Everywhere on Olympus the nature-lover and hiker have much to see and admire, Everywhere natural beauty awaits one - on the slopes, peaks and ravines. Where nature has been most generous and varied with her gifts, however, is the gorge made by the Epinea river, one of the most stunning areas in Greece and in Europe. The gorge, ten kilometers long, begins at Prionia, the well-known source of the river, passes north of Litohoro and ends at the sea. In the background the valley forms images of unparalleled beauty with the waters of the Epinea flowing into little lagoons and later abruptly vanishing into underground  cesspools. Only their sound, ds they tumble down the rocks, is enough to make the myths come back to life. Here the lovely Leto bathed, before Hero drove her out, hurling stones at her from the gorge as far as the coast of the Thermaic Gulf. Here the maenads tore Orpheus to pieces, throwing his head into the chasm. The international mountaineers' path, E4, passes through the gorge. It starts in the Pyrenees on the Franco-Spanish border, crosses the mountains of Europe at their most spectacular points, and winds up in the Taygetos mountains of Laconia. Its final section can be found in Crete. After Litohoro, the path goes to the old monastery of Agios Dionysios (three and a half hours) and Prionia, sometimes following the river, sometimes cuffing through thick forest. For those who prefer the comfort of their cars, there is always the road, which leads to the monastery via a fork to the left, two kilometers before Prionia. Agios Dionysios Monastery is situated at an altitude of 850 m. Its earlier name was Agia Triada (Holy Trinity). It was founded in the early 16th century by Saint Dionysios, a prominent ecclesiastical figure and Hellenist, who lived like a hermit in a nearby cave known since as Agio Spilaio (Holy Cave). The monastery became widely known as a religious and national beacon throughout the Balkans, supporting the enslaved Greeks in every way. It acquired a rich library and workshop for the copying of manuscripts and painting of icons, but it was also an economic force in the region. During the Ottoman occupation it became a refuge and hideout of the Olympus freedom fighters. The Turks destroyed it in 1828, It was rebuilt, only to be damaged by fires. During the German occupation it again harbored champions of freedom, this time members of the Greek Resistance, in 1943 it suffered its last catastrophe when the Occupation armies turned it to ruins. Today what remains are the north and south wings, the tower guarding the entrance, the fortified perimeter and portions of the church, which is currently under restoration. The monks continue their age-old tradition of hospitality at the new monastery, at the metochi of Skala, north of Litohoro. There worth seeing are the iconscreen, the work of the famous hagiographer Photis Kontoglou, and the exhibition of relics. A room housing many valuable sacred vessels and vestments rescued from the old monastery will soon be open to the public.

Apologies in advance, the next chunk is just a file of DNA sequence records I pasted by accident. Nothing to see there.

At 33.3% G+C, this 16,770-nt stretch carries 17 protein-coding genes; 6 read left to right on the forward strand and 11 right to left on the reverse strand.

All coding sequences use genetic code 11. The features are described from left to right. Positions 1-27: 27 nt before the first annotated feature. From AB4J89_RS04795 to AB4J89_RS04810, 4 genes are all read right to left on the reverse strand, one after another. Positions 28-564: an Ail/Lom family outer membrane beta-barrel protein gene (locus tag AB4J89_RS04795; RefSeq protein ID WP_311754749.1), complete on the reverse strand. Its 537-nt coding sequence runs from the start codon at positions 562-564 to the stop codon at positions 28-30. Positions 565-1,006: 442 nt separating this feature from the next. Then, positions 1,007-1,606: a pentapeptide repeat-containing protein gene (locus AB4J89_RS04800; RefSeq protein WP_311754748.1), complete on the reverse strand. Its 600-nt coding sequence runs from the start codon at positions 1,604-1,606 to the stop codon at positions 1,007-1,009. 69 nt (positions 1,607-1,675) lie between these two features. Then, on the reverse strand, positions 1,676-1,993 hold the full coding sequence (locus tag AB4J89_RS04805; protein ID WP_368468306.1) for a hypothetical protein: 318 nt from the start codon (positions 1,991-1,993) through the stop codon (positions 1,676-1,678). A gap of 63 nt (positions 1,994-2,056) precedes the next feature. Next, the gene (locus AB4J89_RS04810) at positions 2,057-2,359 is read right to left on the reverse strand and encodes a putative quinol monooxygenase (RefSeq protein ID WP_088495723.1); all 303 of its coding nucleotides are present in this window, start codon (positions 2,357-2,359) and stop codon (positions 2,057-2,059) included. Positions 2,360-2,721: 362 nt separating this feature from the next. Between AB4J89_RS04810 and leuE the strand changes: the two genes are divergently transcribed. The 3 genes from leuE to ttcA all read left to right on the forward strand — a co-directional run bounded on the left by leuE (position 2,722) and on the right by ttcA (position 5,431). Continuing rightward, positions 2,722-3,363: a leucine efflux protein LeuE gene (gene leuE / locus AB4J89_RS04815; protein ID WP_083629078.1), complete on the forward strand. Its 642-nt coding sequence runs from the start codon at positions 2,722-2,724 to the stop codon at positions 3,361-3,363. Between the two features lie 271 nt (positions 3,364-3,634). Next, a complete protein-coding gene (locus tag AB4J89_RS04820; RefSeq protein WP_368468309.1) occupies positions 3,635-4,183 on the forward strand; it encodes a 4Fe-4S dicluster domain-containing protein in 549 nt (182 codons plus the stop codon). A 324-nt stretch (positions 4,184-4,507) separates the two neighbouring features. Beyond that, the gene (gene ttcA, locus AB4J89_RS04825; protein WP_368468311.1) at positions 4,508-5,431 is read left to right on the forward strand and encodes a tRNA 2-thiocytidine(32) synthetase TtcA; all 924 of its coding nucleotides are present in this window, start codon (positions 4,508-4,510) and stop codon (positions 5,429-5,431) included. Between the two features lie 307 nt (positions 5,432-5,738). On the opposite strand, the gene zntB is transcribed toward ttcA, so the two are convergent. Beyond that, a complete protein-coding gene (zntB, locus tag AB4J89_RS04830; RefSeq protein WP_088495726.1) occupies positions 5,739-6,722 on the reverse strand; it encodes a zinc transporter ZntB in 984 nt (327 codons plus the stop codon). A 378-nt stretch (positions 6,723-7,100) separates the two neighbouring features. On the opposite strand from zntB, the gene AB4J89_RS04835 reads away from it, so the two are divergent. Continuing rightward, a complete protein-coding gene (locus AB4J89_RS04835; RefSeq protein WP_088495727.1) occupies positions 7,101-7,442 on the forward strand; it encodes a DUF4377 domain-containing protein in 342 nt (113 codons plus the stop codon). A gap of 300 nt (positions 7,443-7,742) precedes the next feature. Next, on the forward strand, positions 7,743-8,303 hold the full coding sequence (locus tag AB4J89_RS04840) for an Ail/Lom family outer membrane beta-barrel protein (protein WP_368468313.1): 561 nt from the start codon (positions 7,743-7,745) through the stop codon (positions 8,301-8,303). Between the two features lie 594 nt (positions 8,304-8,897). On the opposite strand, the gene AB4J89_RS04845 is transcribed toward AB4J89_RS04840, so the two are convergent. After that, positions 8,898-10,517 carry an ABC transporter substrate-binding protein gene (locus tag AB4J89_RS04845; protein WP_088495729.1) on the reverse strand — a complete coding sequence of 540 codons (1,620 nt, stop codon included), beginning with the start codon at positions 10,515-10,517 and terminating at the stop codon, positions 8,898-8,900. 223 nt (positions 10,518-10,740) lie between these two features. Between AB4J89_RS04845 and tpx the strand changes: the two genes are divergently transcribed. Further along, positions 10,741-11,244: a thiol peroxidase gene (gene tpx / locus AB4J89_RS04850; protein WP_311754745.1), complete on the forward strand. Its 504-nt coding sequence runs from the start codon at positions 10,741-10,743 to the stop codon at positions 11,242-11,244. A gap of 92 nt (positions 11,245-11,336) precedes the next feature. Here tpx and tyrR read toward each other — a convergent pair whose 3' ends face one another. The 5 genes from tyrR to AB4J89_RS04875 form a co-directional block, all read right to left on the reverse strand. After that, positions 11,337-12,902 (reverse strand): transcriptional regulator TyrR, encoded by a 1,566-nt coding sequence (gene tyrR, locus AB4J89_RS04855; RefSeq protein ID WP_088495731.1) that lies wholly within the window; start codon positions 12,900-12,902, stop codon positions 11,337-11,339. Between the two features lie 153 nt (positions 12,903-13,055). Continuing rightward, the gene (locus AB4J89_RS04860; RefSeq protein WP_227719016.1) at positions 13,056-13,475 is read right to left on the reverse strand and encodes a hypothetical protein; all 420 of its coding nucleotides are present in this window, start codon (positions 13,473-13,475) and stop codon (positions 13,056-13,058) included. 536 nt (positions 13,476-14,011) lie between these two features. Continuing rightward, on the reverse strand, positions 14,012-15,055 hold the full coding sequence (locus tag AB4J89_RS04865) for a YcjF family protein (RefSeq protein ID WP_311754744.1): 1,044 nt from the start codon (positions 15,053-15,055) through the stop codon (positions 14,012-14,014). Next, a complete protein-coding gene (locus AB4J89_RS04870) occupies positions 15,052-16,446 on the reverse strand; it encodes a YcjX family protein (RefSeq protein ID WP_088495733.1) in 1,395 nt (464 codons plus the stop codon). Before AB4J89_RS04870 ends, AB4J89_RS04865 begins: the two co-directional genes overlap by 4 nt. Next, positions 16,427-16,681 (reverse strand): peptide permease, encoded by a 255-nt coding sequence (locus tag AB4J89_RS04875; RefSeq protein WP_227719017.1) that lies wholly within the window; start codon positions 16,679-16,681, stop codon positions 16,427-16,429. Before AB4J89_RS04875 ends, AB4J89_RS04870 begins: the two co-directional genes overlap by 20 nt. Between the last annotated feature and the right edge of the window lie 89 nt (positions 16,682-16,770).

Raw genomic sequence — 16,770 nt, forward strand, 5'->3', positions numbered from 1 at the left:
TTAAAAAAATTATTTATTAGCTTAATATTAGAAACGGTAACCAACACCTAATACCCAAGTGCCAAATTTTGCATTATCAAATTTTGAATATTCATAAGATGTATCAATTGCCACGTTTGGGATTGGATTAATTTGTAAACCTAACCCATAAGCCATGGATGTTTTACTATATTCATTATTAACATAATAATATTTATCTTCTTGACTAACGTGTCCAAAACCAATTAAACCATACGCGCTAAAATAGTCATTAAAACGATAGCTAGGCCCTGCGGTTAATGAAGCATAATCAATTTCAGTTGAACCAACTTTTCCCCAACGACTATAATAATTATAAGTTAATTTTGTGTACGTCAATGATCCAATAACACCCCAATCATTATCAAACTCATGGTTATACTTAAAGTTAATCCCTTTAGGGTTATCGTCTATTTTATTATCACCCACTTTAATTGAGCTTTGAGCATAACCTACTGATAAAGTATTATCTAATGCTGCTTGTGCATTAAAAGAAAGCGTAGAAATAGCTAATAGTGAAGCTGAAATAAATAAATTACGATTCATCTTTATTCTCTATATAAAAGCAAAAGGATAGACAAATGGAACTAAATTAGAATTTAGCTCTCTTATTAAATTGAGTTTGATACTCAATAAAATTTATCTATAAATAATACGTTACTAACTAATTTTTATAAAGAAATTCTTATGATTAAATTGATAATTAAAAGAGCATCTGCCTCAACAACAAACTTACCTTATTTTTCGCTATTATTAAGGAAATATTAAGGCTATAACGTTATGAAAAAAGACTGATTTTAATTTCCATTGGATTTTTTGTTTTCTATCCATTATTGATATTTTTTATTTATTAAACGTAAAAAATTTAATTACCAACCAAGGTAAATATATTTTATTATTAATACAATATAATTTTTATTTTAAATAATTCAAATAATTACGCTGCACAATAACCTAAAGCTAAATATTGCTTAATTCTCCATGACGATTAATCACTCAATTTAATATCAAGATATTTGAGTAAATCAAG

Magnificent, imposing, observing for millennia the life down in the valleys and shores below, Olympus looms above Litohoro, joining its peaks with the heavens and leaving the myths to roll down its slopes, wander its woods and ravines, encountering history and spectacular natural beauty. How many impressions and emotions has the mere sight of this legendary mountain given birth to? The highest in Greece (2,917 m), marking the boundary between Macedonia and Thessaly, its peaks became the dwelling place of the twelve gods in the imagination of the ancient Greeks. Lower down, it was the home of the Muses, the patrons of the arts. But everywhere, at every turn. Nature displays her bountiful gifts. Olympus - which according to various etymologists may mean sky, high mountain, all white or shining, highest power - forms an extended solid mountainous mass, with several peaks higher than 2,000 meters (Mytikas 2,917 m., Stefani 2,909 m.,Skolio 2,911 m.. Agios Antonios 2,817 ., Profitisllias 2,803 m., Kaloyeros 2,701 m.). In 1938 it was declared a national forest owing to its I  geological formations and its flora and fauna, which include many rare species. In 1985 it was also declared an archaeological and historic landmark, while in 1981 UNESCO proclaimed it a listed part of the global biosphere.The mountain is divided into three zones according to its plant life. The first comprises the foothills up to an altitude of 800 m., where vines, olives and fruit trees are cultivated and where many deciduous trees grow, such as oaks, chestnuts and arbutus. The second, from 800 m. to 1,800 m., is forested with beech; firs and mountainous conifers lower and with cold-loving conifers higher up. And the third, from 1,800 m., is alpine with sparse mosses and rare species, twenty-three of which are indigenous to Olympus. A magnet for the nature lover and hiker, the mountain poses a constant challenge to the climber. Its highest peak, Mytikas, was conquered on 2 August 1913 by two Swiss, the photographer/publisher Fred Boissonas and the writer/art critic Daniel Baud-Bovy, with Christos Kakalos, a hunter from Litohoro, as guide. Kakkalos went on to become the mountain's first official guide. After that ascents continued and are still going on at an ever increasing rate, as hikers, scientists and alpinists search for what the shining sky-high mountain can give each of them. Escape from daily routine, knowledge of history and life, adventure, separately and yet all together, things that only ineffable nature can provide. The starting point for climbing Olympus is Litohoro, headquarters of the Greek Alpine Club (EOS), which is a member of the Greek Federation of Mountain and Rock Climbing and the Association of Greek Mountain limbers (SEC) of Litohoro. The municipal information office and the two associations possess all the necessary information for the Litohoro region and the ascent of Mt. Olympus and will provide help on other matters, such as the finding of guides or muleteers, for those who would like to use pack animals.From the mountain to the sea, from the splendors of Olympus to the magic of the Pieria coast. This is the combination that makes Litohoro a unique spot for a holiday.

The Thermaic Gulf offers its delights on shores that stretch for thirty kilometers with sandy beaches and the bluest of waters. Facilities for tourists provide a full range of accommodation and entertainment. The organized beaches have all the possibilities for water sports, while anglers have only to wade a bit into the open sea. At the picturesque taverns the fish is fresh caught and washed down by retsina from Olympus prepared as only the Litohorians know how from the nectar of the gods. Plaka beach with its camping sites and furnished apartments lends itself particularly to family holidays. Seaside bars attract the young in the evening. Gritsa, with its luxury hotels, campings and rooms for rent, is more cosmopolitan. Here the fishing village is a Mecca for seafood lovers.The beach most frequented by Litohorians is Stathmos, which takes its name from the old railroad station, which is still there. A refuge for summer holiday makers, it has a municipal beach with a restaurant and snack bar. At Barikos beach there are other camping sites. Its wonderful sand and shallow waters make it ideal for children.